The R.O.I on Team-Building at Events

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Bailey Roth, President of Redstone Agency, was recently featured in Corporate & Incentive Travel on the topic of team-building in the meetings and events industry. Teambuilding (both in your office and at events) can carry huge value to your meeting or event attendees, and yet is sometimes overlooked.

Check out the full article, Connecting through Teambuilding by Maura Keller here, or read the interview below:

Bailey’s interview with Maura Keller, author at www.themeetingmagazines.com  

Maura: What are you seeing in terms of the amount of team building activities that are utilized within the corporate & incentive meeting industry? Are team building activities still popular? 

Bailey: The short answer is that team-building will always be popular, because collaboration and professional relationships will always be important. But the reality is a bit more nuanced: there are different kinds of teams, and there are different kinds of team-building. The first and more typical kind of team-building involves enhancing collaboration and relationships within a corporate environment.  Another type of “team-building” employs activities at events to make participants experience a connection to a cause or mission. As corporate event planners, we are always asking whether participants feel like they belong at our events. Do they share the cause? Are they engaged with other participants? As long as we are asking those questions, there will be a need for (effective) team-building.

M: How has team-building evolved over the years within the meeting/events industry? 

B: Team-building has grown up. These days it’s more than just playing interactive – and, let’s be honest, sometimes silly – games. In the corporate world in particular, organizations want to create a culture that’s broadly relevant. In practice that has meant a shift towards using team-building to develop longer-term relationships and communities based on a shared culture and mission, rather than short-term relationships based on transient factors. People want to build professional relationships that can last beyond a single conference or event. There’s no relay race for that.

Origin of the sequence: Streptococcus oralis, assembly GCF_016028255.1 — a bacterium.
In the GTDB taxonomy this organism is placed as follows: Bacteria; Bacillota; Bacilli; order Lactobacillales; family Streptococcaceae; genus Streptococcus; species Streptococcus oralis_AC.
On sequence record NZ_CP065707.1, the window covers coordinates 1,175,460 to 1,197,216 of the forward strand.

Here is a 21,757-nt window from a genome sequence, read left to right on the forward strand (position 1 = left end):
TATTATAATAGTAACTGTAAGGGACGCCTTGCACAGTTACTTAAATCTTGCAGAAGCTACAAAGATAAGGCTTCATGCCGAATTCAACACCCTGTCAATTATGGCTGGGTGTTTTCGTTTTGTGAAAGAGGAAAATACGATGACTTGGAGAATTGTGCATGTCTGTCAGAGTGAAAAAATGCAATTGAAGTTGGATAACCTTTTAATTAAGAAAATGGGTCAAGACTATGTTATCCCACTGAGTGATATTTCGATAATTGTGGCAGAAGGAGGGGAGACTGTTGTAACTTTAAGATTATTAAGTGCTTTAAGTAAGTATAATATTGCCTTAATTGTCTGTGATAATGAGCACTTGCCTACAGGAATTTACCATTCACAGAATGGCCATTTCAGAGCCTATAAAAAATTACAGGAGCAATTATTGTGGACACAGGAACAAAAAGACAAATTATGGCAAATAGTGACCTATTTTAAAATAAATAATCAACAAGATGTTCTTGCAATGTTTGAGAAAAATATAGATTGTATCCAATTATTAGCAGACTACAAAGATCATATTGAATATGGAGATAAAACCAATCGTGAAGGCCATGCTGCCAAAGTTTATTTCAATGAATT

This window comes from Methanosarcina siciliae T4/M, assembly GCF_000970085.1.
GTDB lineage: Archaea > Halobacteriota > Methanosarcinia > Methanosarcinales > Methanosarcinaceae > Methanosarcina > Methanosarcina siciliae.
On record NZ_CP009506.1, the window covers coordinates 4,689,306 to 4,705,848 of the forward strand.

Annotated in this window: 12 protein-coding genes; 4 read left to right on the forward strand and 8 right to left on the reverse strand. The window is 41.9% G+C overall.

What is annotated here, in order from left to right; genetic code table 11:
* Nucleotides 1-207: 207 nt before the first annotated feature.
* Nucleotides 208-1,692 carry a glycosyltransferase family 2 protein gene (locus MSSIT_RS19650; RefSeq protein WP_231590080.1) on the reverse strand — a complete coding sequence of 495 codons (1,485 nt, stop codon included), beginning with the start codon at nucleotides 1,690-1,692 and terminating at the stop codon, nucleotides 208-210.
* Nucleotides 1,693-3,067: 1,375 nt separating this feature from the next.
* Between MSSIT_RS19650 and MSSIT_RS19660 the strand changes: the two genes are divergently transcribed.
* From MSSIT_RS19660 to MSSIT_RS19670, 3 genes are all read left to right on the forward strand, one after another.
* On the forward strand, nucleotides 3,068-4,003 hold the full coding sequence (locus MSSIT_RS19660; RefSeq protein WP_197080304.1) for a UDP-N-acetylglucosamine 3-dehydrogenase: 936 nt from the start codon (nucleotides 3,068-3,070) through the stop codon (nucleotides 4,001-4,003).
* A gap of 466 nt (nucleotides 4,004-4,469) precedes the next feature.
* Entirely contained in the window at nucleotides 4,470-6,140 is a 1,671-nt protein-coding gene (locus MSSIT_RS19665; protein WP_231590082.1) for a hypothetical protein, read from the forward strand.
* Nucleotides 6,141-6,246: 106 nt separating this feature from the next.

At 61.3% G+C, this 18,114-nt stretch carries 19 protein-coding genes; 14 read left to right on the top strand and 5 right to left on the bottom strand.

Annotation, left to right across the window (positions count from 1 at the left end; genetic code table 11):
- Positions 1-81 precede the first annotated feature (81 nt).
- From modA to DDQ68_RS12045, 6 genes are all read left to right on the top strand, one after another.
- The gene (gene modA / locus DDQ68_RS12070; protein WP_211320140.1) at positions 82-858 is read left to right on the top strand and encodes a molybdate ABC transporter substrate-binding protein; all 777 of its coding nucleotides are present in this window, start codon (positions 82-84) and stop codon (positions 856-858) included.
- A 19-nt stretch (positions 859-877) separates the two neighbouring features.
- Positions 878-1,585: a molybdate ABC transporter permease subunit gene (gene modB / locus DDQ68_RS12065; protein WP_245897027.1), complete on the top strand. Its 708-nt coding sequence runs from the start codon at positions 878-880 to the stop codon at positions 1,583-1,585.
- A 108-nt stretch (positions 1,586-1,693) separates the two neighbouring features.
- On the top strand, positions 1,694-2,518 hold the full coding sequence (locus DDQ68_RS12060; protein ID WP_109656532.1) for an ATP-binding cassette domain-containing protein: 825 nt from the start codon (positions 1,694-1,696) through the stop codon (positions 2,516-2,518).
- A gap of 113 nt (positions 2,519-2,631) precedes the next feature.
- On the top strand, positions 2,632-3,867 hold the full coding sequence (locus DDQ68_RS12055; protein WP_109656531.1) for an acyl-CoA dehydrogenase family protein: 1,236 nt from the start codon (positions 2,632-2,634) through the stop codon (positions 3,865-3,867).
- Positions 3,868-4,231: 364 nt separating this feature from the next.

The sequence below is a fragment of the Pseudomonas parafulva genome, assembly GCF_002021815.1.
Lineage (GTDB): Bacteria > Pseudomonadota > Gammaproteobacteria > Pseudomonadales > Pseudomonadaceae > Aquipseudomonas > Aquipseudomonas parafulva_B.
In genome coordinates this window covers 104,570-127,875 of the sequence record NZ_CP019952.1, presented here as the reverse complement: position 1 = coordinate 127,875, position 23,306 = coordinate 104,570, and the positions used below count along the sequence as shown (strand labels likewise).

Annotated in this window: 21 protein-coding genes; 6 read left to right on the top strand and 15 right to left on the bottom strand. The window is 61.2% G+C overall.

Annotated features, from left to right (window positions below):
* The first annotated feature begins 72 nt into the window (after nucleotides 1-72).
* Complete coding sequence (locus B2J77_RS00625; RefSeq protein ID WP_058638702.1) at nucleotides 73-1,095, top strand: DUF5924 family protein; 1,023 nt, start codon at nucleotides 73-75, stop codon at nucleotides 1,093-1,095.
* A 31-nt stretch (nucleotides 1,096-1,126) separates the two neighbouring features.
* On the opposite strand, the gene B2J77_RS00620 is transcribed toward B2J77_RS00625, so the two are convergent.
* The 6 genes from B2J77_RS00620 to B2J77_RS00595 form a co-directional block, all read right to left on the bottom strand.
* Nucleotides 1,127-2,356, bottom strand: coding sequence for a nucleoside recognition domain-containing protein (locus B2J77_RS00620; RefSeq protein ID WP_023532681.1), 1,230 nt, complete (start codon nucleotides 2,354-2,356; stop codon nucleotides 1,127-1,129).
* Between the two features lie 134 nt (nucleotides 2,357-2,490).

M: What role does technology play in team building activities? How are planners using technology within their team building initiatives? 

B: Technology is absolutely critical and, used effectively, can help foster the type of relationships and communities I’ve described. Technology allows people to connect pre- and post-event, facilitating connections beyond the breakfast buffet. And it doesn’t have to be complicated. A tool as simple and accessible as an Instagram hashtag can go a long way. For those interested in exploring more sophisticated online community apps, I’d recommend looking at Poken by GES.

M: What trends are you seeing with regard to team building? What’s hot? What’s not? 

B: At the moment, activities that account for work-life blend are popular, especially when they connect people based on a shared objective such as wellness or mindfulness. Examples include spin classes and other group fitness classes, volunteering as a group, and activities that are intellectually stimulating like escape rooms. The trend very much favours activities involving a single, united group – so “colour wars” and other competitions involving multiple teams are out of favour. That’s a positive development, in my view, because connections based on shared objectives are more likely to foster loyalty and appreciation of culture than those based on assignment to a given team in a competition.

M: What do you think the future holds for team building with the corporate & incentive travel market?

B: The reality is that people are experiencing a strain on their time – at Redstone, there are never enough hours in the day, and that’s true elsewhere. Team-building that acknowledges the value of participants’ limited time is very important. I predict that team-building that serves a secondary purpose, such as being active, will become increasingly popular in the coming years, as demands on time continue to be a factor.

For more information on how you can incorporate team building activities in your next meeting or event, contact us.

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